Make an appointment:
(i.e. Dermatologists)
Choose a Specialty
No Results

Can HCG reduce hot flashes?

I'm a woman, 58, and I just hit menopause. I've been trying to deal with the more unpleasant symptoms by taking herbal supplements and drinking soy, but it hasn't helped much. I've heard that HCG is great for hot flashes, though. Is that true, and what are the risks?
The short answer to your question is no, HCG will not help hot flashes in menopause. I had not actually heard of this and searched the literature looking for evidence of HCG use in peri-menopausal symptoms and was unable to find any evidence. I will attempt to explain why HCG would not work (it will be tough in such a short message) HCG stands for human chorionic gonadotropin. It is best known for it role in pregnancy. It is produced by an embryo to signal to a women's body that it's pregnant and simulates the production of progesterone. HCG does have the ability to stimulate sex hormone production in both female and male gonads. That is why body builders who use steroids will inject HCG to stimulate testosterone production. However, in menopausal women, HCG would not stimulate the ovaries to release estrogen, because the ovaries aren't working any more. Therefore, it would not be able to reduce menopausal symptoms. Even if HCG worked, it would need to be administered by injection under the skin regularly reducing its appeal as a treatment for hot flashes. My advise is for you to schedule an appointment with your primary care physician or OBGYN, whomever you are most comfortable with. There are options that can give you relief such as hormone replacement therapy which carries some risks that can be discussed with your doctor. Always discuss any herbal supplements you are taking with your doctor. Herbal supplements have hundreds sometimes thousands of chemicals most of which we do not completely understand and are not always safe. Finally, you can keep drinking soy if you like it, but it will not effect your symptoms. Good luck and I hope you feel better.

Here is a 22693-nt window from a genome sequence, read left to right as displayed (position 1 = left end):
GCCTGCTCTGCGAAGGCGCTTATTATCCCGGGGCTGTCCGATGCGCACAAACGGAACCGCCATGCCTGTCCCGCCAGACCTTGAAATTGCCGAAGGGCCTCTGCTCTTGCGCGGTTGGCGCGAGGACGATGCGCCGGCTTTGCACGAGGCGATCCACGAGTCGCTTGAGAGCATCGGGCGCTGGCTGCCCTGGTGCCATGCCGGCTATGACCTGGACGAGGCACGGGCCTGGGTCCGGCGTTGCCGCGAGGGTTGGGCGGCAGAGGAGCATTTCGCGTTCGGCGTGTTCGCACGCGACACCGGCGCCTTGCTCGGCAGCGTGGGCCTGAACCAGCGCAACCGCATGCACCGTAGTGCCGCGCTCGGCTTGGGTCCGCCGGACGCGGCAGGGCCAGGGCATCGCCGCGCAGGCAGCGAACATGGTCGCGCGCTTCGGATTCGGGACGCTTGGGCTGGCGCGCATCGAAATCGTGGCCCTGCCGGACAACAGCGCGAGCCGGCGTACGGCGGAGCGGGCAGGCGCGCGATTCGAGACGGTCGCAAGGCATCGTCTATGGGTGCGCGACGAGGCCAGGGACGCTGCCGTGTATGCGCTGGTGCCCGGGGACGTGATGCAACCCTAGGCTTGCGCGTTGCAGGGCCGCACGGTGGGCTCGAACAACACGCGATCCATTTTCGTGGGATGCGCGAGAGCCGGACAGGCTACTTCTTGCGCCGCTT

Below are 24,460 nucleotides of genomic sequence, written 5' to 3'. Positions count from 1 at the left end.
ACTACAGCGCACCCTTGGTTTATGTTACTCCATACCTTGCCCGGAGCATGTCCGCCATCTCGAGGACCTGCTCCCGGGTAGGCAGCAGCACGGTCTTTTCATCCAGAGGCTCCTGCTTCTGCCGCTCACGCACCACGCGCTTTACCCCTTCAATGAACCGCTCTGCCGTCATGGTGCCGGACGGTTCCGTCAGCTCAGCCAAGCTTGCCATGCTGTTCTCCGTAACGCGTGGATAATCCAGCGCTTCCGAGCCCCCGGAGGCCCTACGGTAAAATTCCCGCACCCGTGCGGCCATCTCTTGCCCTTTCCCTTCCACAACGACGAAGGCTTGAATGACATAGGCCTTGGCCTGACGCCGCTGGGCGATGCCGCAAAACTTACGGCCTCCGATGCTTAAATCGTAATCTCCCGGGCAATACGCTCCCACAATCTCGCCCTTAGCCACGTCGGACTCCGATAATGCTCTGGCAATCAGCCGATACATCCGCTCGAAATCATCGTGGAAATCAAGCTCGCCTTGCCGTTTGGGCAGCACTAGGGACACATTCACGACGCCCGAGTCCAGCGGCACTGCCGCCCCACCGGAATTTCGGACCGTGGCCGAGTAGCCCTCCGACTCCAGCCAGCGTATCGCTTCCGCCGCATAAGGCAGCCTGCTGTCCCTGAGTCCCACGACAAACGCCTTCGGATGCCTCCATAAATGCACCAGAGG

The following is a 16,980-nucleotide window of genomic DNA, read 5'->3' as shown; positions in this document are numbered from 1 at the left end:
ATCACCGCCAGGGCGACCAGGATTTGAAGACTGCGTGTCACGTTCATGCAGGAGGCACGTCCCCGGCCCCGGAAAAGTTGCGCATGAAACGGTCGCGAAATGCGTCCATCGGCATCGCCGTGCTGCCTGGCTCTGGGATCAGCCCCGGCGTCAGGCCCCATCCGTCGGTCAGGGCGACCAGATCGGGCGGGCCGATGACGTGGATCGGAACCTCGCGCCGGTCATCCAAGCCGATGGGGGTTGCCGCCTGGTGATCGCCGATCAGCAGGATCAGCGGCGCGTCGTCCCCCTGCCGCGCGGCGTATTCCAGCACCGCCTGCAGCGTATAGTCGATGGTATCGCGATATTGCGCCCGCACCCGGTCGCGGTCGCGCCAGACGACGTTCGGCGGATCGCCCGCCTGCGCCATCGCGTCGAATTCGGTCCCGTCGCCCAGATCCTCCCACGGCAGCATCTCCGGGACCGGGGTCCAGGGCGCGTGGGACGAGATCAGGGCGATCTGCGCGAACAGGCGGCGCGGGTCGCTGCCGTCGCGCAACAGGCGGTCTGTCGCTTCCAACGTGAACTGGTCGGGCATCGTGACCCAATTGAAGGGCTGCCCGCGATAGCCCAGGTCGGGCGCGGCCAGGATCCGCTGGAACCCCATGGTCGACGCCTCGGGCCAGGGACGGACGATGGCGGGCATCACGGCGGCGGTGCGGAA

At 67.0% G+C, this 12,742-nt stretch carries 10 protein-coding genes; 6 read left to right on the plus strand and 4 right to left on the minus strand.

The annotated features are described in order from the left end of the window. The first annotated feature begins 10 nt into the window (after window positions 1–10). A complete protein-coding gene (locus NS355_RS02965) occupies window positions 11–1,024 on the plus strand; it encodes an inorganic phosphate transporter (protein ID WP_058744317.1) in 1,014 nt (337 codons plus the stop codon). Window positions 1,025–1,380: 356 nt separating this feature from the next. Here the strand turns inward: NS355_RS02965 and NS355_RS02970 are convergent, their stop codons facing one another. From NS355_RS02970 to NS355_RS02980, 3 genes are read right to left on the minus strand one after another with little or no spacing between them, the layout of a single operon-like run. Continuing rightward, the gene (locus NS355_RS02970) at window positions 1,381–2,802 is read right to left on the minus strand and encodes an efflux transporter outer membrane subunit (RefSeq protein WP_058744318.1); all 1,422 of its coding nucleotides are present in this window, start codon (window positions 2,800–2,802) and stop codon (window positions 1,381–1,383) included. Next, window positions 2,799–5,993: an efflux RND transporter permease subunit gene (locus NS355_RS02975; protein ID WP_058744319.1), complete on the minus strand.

This answer is for general informational purposes only and is not a substitute for professional medical advice.
If you think you may have a medical emergency, call your doctor or (in the United States) 911 immediately. Always seek the advice of your doctor before starting or changing treatment. Medical professionals who provide responses to health-related questions are intended third party beneficiaries with certain rights under ZocDoc’s Terms of Service.

Nearby OB-GYNs

Other OB-GYNs